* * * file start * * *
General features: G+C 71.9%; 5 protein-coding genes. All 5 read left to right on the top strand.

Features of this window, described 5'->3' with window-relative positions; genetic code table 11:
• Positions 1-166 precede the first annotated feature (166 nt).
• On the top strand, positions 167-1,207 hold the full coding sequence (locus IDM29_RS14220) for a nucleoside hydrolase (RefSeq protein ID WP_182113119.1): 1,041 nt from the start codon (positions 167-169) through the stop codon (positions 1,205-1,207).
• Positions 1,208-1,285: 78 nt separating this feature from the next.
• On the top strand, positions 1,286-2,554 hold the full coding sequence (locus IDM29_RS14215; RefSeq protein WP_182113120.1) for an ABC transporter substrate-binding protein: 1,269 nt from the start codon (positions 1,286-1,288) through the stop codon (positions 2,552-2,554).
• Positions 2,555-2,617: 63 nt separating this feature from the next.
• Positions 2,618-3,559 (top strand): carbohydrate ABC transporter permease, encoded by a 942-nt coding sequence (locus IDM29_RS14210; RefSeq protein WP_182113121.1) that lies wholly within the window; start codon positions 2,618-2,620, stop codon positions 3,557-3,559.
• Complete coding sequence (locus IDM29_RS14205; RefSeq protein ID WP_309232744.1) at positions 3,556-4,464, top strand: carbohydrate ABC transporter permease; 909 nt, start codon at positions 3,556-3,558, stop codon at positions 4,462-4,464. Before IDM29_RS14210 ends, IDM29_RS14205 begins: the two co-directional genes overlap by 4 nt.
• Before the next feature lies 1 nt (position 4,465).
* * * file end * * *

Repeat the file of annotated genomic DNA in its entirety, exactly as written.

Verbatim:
General features: G+C 71.9%; 5 protein-coding genes. All 5 read left to right on the top strand.

Features of this window, described 5'->3' with window-relative positions; genetic code table 11:
• Positions 1-166 precede the first annotated feature (166 nt).
• On the top strand, positions 167-1,207 hold the full coding sequence (locus IDM29_RS14220) for a nucleoside hydrolase (RefSeq protein ID WP_182113119.1): 1,041 nt from the start codon (positions 167-169) through the stop codon (positions 1,205-1,207).
• Positions 1,208-1,285: 78 nt separating this feature from the next.
• On the top strand, positions 1,286-2,554 hold the full coding sequence (locus IDM29_RS14215; RefSeq protein WP_182113120.1) for an ABC transporter substrate-binding protein: 1,269 nt from the start codon (positions 1,286-1,288) through the stop codon (positions 2,552-2,554).
• Positions 2,555-2,617: 63 nt separating this feature from the next.
• Positions 2,618-3,559 (top strand): carbohydrate ABC transporter permease, encoded by a 942-nt coding sequence (locus IDM29_RS14210; RefSeq protein WP_182113121.1) that lies wholly within the window; start codon positions 2,618-2,620, stop codon positions 3,557-3,559.
• Complete coding sequence (locus IDM29_RS14205; RefSeq protein ID WP_309232744.1) at positions 3,556-4,464, top strand: carbohydrate ABC transporter permease; 909 nt, start codon at positions 3,556-3,558, stop codon at positions 4,462-4,464. Before IDM29_RS14210 ends, IDM29_RS14205 begins: the two co-directional genes overlap by 4 nt.
• Before the next feature lies 1 nt (position 4,465).